RBS: How do you encourage others to get into the creative frame of mind?
JA: I think the most important thing is to ask for big ideas: “We want something that is dazzling. We want something that’s different from anything that’s ever been done in that business before. We want something that is big; we want to swing for the fences.” And if one has cultivated an atmosphere where there is some trust, then people are less afraid to take big chances, because they’re less likely to think they’ll get fired if it doesn’t work. So not having a fear of failure is important. People aren’t creative when they’re frightened. That has guided me in my personal projects as well: “What’s the worst that can happen? Let’s just swing for it and see.” Obviously, if you fail every day, we’re going to have to talk, but if you fail occasionally in the pursuit of something big, that’s okay.
RBS: Do you have a personal favorite account or campaign that Martin has created?
JA: One of my personal favorites was one of the earlier Geico commercials, and it’s the Gecko – the Gecko is speaking to the audience, and the Gecko says, “You know, people can save money on their car insurance and it’s really easy, so why would you not make a quick phone call or go online?” That’s like if I were to say to you: “You know, you could save a lot of money if you just stand up.” It’s humorous, but what appealed to me about it was it was the right combination of personality, entertainment value, all of those things, and an absolute laser focus on the promise of Geico. The Gecko was saying something that was really smart, in addition to saying it in a way that was funny. And I think when the Geico advertising or any other advertising hits that mix right, it’s really magic.
RBS: Have there been some local campaigns that stand out as things that really got your attention?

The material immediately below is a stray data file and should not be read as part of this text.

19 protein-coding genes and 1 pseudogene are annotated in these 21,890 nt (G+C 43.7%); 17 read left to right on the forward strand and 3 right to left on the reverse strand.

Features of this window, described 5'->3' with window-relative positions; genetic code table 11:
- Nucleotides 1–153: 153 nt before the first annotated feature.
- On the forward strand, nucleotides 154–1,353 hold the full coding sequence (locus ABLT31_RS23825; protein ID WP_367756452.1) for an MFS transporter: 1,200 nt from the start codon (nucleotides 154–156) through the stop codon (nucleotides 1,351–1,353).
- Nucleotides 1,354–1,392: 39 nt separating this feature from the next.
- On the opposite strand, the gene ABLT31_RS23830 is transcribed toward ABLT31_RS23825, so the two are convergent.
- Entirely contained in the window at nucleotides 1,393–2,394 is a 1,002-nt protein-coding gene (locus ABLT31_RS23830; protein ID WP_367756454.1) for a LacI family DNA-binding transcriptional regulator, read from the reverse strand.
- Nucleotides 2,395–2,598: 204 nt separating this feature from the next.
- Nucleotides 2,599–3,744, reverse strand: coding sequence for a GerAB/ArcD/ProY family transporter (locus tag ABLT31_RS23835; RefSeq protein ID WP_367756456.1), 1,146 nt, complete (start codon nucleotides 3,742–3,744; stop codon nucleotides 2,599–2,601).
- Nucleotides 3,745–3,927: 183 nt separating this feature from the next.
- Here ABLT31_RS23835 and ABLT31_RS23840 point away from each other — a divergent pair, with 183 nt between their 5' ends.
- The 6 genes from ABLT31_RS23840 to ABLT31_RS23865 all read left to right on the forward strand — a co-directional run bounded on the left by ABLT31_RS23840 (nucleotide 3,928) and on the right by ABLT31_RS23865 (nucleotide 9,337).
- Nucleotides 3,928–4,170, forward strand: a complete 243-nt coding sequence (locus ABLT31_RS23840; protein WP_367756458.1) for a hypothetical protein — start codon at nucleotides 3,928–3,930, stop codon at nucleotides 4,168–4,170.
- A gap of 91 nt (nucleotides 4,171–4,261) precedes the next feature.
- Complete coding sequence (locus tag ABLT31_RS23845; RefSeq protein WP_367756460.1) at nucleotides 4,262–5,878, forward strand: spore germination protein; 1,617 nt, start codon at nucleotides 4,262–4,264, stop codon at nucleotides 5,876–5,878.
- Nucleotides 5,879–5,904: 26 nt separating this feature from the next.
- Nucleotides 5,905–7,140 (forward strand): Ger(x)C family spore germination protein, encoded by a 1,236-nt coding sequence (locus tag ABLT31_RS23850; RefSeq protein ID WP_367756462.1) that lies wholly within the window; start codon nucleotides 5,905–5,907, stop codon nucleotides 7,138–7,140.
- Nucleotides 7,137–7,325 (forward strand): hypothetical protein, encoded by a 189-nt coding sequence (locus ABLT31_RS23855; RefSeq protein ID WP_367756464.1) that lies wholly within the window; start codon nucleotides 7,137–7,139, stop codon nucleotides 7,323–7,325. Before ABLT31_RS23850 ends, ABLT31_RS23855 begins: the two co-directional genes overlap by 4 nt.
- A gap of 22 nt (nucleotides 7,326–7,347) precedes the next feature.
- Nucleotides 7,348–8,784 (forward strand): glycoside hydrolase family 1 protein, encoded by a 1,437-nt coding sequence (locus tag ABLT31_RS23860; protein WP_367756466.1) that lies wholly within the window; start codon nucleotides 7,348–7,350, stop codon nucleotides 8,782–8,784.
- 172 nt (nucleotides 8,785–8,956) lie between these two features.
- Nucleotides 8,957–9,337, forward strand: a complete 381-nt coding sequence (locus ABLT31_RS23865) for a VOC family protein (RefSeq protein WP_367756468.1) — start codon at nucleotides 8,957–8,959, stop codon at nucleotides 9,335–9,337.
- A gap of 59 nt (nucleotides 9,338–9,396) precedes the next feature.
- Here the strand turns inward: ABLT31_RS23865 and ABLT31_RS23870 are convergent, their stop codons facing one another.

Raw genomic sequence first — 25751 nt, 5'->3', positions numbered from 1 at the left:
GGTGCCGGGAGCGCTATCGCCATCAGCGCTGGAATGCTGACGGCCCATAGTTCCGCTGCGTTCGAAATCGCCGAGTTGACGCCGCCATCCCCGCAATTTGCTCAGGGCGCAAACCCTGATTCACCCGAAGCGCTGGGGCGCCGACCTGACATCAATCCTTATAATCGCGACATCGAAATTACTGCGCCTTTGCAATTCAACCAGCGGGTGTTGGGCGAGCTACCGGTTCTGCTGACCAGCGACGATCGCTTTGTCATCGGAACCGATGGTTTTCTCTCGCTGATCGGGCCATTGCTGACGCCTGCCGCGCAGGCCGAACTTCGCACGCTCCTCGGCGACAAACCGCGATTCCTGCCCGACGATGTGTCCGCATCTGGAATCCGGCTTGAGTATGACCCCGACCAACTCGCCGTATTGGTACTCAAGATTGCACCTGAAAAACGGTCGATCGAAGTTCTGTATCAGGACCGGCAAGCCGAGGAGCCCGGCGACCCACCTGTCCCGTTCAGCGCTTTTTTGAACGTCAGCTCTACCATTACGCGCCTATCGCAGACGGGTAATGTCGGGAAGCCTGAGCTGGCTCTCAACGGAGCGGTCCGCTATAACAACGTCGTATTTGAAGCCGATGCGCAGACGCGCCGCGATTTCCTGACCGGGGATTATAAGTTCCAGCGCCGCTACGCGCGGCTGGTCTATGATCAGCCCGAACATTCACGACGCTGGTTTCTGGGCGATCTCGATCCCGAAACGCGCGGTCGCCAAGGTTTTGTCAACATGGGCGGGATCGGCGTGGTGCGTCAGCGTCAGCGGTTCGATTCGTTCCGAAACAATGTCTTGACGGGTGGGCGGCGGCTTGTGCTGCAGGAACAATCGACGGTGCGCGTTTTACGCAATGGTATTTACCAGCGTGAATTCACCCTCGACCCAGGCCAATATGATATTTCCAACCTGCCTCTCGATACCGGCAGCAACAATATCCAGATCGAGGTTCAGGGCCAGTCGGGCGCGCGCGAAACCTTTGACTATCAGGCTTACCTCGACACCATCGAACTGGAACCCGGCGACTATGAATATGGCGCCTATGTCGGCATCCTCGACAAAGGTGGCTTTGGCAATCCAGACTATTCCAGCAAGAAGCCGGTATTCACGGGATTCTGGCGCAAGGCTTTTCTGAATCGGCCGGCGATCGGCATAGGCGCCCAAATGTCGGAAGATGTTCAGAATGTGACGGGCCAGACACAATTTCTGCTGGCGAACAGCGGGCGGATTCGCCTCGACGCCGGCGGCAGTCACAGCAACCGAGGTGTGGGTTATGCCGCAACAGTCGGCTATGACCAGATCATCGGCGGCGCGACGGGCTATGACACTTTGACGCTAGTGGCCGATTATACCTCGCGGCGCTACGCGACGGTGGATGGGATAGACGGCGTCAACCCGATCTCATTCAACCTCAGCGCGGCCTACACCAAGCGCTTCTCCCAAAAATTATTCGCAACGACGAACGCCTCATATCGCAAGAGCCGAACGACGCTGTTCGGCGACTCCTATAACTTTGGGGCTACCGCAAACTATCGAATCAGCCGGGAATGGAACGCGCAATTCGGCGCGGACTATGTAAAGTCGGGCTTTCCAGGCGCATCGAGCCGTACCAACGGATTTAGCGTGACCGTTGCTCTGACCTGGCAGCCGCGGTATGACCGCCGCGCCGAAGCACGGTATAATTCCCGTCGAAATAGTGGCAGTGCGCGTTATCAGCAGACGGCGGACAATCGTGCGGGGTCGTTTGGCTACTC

JA: Doug Burford’s agency (Burford Advertising) through the years has been the most consistent in surprising you with wonderful advertising that is lively and is so different from local advertising. There are some agencies coming along, like West Cary Group – Moses Foster’s agency – which I think has enormous potential, so we’re eager to help them grow and we’re actually referring some business to them right now.
RBS: Do you have a particular piece of advice that you would give to someone in the industry following in your footsteps?
JA: What I’ve found that I love most about the job is watching people in the company do things that they never believed themselves capable of doing. My advice, and I give this advice a lot, is to take it on faith until you prove otherwise – take it on faith that you are capable of achieving great things, things that you don’t think that you really are capable of achieving.
If we all knew what we were really capable of, we’d probably be frightened by it. I’m particularly bothered when young people come in here and say, “I’m interested in advertising, but I’m not very creative.” It turns out that’s just wrong, that’s incorrect. There’s so much science around this. Everybody is creative – everybody. Creativity is a set of habits of thinking – that’s all it is. And like all habits, they can be learned and practiced.
Part of the job that I feel we have had here over the past 20 years is to ask for great things from people who we know good and well are capable of doing great things, and watching them surprise themselves. Our greatest limitation as human beings is not what we’re not capable of; it’s what we don’t think we’re capable of.